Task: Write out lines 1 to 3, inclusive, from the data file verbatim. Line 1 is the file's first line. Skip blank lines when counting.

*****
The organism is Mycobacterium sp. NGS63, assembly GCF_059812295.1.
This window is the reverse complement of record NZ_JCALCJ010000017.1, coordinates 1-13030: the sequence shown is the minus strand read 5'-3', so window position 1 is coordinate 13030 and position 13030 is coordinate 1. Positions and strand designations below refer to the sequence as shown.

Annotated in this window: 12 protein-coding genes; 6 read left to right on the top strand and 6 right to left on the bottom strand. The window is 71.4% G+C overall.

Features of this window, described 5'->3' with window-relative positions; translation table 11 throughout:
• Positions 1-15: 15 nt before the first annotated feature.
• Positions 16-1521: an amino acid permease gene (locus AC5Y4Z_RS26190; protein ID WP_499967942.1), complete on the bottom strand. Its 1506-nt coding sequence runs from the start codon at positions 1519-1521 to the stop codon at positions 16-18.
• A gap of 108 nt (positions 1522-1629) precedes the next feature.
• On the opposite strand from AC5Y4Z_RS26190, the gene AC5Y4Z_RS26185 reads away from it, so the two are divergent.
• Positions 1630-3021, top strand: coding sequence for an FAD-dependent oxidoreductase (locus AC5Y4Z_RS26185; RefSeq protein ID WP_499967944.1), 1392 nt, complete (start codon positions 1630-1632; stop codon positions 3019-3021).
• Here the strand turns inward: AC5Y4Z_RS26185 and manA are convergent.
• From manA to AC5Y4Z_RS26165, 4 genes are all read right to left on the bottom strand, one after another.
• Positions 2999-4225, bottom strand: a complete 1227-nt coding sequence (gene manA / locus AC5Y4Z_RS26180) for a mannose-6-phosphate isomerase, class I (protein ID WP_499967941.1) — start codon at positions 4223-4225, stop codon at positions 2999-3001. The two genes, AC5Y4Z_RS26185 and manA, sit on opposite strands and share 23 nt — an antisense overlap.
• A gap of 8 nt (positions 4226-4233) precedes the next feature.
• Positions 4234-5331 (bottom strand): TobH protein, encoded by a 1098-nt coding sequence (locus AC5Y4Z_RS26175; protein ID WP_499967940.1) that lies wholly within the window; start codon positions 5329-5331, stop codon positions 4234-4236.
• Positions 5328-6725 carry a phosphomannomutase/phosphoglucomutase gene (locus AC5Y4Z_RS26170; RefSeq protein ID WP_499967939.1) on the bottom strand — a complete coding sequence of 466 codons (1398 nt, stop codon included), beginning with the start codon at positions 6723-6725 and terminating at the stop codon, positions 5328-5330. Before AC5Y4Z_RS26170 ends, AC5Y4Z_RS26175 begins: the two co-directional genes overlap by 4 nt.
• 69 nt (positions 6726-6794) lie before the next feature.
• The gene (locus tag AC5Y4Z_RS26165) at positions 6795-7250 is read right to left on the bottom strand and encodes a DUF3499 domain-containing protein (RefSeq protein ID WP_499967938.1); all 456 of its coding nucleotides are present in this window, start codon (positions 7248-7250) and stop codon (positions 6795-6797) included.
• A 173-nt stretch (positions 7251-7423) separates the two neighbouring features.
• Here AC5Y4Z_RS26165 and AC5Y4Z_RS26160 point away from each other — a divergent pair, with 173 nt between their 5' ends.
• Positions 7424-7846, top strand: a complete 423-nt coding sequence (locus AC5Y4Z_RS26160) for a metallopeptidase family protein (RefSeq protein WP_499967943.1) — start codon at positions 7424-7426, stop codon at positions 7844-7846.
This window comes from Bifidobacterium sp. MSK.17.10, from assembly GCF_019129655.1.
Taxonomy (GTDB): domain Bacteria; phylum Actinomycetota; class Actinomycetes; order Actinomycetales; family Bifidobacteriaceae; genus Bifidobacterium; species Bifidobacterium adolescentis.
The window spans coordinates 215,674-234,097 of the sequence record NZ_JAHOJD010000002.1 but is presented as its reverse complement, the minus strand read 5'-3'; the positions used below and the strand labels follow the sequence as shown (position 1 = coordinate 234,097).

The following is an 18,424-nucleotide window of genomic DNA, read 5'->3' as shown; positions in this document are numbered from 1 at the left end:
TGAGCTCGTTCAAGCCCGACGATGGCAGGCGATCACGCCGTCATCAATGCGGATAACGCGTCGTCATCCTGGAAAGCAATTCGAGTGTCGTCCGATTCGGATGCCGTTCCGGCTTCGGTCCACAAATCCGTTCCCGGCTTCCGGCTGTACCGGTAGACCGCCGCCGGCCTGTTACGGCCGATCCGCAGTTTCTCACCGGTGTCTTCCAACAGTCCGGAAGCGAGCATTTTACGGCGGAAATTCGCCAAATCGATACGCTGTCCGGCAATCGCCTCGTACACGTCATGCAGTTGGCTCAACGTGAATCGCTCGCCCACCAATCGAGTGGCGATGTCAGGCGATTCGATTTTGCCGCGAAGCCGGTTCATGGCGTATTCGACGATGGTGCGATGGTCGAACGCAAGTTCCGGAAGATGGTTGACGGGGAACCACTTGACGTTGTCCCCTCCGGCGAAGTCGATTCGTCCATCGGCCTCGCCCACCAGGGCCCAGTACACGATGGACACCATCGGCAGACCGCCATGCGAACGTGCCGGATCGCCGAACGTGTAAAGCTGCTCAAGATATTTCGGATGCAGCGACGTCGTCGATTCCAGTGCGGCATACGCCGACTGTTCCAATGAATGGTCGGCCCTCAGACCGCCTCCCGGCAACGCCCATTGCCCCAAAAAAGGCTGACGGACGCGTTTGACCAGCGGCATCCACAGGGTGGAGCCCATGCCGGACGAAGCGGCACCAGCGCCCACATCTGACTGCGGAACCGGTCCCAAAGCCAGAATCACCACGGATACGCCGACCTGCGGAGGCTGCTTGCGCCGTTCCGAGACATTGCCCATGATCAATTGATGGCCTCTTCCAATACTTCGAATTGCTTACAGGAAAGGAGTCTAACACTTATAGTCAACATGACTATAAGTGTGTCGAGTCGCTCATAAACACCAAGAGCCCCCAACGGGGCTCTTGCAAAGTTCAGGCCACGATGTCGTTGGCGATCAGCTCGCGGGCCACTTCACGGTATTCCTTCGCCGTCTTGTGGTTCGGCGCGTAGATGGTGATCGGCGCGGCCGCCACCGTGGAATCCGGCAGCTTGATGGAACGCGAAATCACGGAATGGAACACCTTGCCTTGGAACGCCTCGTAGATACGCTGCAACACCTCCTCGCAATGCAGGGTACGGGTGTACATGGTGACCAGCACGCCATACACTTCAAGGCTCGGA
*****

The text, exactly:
The organism is Mycobacterium sp. NGS63, assembly GCF_059812295.1.
This window is the reverse complement of record NZ_JCALCJ010000017.1, coordinates 1-13030: the sequence shown is the minus strand read 5'-3', so window position 1 is coordinate 13030 and position 13030 is coordinate 1. Positions and strand designations below refer to the sequence as shown.

Annotated in this window: 12 protein-coding genes; 6 read left to right on the top strand and 6 right to left on the bottom strand. The window is 71.4% G+C overall.